The Revenge of the Ridge: Arid first half of February

The last few weeks in the Northwest have been much drier than usual….and the reason is clear. A very persistent ridge located along the West Coast or just offshore.

The image below shows the difference (over the past month) from normal in the altitude of a pressure surface of 500 hPa – you can think of this as the difference in pressure at 18,000 ft above normal in the past 30 days. Dark red indicates a much higher than normal pressure off our coast. According to the vernacular of the weather, there is a large mountain range offshore.

To the east of the ridges are generally air-submerged and dry conditions. That’s where we were.

Last week? Essentially the same pattern (see below). One thing you will notice right away is the wave-like nature of the atmosphere. There is a high pressure peak offshore, but a trench in the central US, and a peak on the West Coast. This is called the amplified waveform.

What about the future? Let’s take a look at the best of the best! Central Europe composite projections (multiple forecasts averaged). All pictures are from, a really great service you can subscribe to. They show the altitude of the upper atmosphere (solid line) and the difference from normal (red to pink are more about normal)

A weak trough moves through on Monday, but by Tuesday night, a large ridge will develop offshore. And yes, a strong bottom in the Midwest.

By 4 p.m. Friday, the ridge weakened slightly and moved toward our shores.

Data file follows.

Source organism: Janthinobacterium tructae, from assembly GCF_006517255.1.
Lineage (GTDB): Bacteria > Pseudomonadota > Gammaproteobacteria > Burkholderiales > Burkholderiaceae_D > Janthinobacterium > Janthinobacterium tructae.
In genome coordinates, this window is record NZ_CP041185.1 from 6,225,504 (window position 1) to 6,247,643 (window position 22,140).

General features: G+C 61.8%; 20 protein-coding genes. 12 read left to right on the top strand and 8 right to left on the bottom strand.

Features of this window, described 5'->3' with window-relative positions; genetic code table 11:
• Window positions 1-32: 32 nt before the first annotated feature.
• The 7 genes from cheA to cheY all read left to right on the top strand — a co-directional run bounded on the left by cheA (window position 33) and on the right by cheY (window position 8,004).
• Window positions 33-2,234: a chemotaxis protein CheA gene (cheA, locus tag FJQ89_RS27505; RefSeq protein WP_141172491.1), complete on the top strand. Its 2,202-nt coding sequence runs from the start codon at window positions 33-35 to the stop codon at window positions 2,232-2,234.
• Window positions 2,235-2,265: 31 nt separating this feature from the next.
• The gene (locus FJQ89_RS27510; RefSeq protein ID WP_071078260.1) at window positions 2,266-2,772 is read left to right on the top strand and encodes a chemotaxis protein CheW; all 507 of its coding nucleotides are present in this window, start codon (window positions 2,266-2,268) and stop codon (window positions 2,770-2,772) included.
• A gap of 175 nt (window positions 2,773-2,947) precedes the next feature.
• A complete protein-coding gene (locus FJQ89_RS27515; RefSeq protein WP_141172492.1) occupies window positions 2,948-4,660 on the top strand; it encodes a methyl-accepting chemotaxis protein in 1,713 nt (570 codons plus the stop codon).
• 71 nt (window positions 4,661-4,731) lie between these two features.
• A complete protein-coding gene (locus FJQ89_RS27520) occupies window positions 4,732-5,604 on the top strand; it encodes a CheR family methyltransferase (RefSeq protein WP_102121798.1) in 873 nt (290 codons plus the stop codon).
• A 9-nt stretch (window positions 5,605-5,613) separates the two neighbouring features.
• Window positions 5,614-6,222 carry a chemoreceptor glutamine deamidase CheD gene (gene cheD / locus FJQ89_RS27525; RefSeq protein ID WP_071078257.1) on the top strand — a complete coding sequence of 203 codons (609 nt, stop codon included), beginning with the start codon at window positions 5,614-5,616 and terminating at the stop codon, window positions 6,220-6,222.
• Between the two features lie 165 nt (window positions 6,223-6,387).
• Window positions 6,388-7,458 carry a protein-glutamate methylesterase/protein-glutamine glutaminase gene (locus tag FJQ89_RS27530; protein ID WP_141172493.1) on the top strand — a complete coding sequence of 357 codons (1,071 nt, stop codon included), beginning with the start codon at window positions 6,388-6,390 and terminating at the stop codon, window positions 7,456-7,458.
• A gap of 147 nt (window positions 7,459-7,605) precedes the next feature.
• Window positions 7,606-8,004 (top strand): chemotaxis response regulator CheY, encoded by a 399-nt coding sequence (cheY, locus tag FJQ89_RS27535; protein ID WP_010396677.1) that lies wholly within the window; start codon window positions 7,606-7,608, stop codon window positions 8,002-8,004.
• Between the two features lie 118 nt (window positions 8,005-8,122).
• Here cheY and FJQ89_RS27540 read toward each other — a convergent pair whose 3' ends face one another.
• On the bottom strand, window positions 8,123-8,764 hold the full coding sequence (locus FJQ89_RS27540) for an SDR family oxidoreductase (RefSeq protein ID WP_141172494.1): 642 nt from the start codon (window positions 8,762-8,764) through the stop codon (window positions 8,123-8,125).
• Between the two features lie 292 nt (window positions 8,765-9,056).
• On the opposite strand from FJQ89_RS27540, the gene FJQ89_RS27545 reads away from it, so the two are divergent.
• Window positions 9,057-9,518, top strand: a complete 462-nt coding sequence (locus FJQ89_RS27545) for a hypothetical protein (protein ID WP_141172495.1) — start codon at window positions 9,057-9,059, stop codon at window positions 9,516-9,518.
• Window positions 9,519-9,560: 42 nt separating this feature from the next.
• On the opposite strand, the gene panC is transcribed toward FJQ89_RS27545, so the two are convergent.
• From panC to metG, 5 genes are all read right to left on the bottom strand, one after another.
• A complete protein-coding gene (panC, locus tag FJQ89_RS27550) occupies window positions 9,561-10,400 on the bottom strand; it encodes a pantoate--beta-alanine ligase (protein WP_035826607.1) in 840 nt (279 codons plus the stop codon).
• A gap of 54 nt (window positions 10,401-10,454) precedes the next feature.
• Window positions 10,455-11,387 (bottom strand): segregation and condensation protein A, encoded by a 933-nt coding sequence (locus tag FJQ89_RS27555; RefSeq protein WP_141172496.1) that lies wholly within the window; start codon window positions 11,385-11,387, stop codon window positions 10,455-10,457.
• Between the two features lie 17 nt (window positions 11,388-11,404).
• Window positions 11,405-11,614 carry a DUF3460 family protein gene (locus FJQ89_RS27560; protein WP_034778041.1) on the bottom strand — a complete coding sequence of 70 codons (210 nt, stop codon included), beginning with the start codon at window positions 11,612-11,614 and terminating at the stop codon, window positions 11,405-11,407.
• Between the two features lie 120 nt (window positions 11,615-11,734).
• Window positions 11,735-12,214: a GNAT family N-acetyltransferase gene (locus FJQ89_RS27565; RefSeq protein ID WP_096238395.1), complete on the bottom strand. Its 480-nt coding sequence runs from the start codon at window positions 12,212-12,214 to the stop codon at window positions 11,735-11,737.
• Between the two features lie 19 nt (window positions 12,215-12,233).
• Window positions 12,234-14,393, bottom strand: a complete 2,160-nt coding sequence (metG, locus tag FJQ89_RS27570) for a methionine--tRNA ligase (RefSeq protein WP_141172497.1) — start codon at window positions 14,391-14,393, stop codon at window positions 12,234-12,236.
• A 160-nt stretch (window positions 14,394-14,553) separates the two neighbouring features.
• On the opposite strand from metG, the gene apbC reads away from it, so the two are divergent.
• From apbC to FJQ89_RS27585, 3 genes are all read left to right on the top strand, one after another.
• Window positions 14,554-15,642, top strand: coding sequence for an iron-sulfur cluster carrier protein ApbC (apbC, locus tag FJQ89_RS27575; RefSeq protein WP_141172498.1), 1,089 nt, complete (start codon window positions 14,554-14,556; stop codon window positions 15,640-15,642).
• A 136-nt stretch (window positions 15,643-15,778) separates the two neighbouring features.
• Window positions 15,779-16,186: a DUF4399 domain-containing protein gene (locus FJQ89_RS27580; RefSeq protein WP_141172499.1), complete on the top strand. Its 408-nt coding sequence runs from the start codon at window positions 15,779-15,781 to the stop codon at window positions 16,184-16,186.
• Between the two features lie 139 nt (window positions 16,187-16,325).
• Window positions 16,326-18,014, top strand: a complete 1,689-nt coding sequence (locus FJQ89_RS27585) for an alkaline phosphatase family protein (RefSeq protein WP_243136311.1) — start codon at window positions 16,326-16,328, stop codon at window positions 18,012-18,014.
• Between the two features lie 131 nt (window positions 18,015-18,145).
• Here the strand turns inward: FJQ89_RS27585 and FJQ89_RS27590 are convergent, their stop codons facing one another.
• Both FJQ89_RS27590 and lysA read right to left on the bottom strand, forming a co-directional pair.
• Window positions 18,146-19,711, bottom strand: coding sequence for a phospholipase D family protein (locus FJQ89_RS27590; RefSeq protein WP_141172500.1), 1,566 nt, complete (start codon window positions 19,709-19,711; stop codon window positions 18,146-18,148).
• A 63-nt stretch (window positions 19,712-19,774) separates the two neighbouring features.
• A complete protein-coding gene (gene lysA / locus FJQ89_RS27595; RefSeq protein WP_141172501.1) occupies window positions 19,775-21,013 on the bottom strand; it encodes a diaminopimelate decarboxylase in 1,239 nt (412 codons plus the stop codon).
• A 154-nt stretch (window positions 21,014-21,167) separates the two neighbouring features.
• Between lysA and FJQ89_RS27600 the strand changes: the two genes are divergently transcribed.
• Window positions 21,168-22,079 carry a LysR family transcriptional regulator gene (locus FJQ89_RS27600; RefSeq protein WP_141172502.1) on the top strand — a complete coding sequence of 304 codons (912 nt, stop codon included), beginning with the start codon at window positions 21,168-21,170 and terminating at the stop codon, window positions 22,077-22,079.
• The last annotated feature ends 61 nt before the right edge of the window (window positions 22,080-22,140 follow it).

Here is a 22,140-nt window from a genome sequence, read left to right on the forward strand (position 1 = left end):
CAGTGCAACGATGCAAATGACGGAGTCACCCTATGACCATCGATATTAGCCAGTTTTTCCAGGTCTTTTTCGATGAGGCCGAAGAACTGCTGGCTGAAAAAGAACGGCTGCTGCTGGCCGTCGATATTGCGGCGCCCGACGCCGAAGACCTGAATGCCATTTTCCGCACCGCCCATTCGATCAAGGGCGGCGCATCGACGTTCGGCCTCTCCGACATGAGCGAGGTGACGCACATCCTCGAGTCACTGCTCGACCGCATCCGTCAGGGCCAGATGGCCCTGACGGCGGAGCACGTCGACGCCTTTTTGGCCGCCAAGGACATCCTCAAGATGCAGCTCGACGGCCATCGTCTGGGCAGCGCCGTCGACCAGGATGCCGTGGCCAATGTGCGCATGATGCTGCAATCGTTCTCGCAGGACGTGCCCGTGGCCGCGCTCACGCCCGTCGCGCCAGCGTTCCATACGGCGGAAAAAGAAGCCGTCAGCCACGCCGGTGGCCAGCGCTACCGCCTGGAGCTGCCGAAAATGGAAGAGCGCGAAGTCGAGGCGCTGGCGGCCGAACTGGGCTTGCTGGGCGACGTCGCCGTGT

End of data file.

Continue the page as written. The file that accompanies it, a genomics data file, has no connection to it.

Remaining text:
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And believe it or not, next Tuesday (February 15) the ridge will be strong again and move away a little bit. Ides of February. And the Ides will dry.

What about the predicted rainfall? This is the predicted difference from normal over the next ten days, where red indicates below normal.
Yes…you guessed it….much drier than normal conditions would be expected. Sorry skiers. But there should be more sun than usual. Good for people with SAD.

But it would be cruel to me to let you all lose hope.Some long-range forecasts have suggested the possibility of a regime change, with a cold trough developing over the Northwest. This is the predicted upper flow for Sunday, February 20. Blue indicates lower-than-normal pressure/altitude.

A Great Trench on the West Coast!!
Skiers – what do you want this to do. But the uncertainty in the distance is great, so don’t get too excited.

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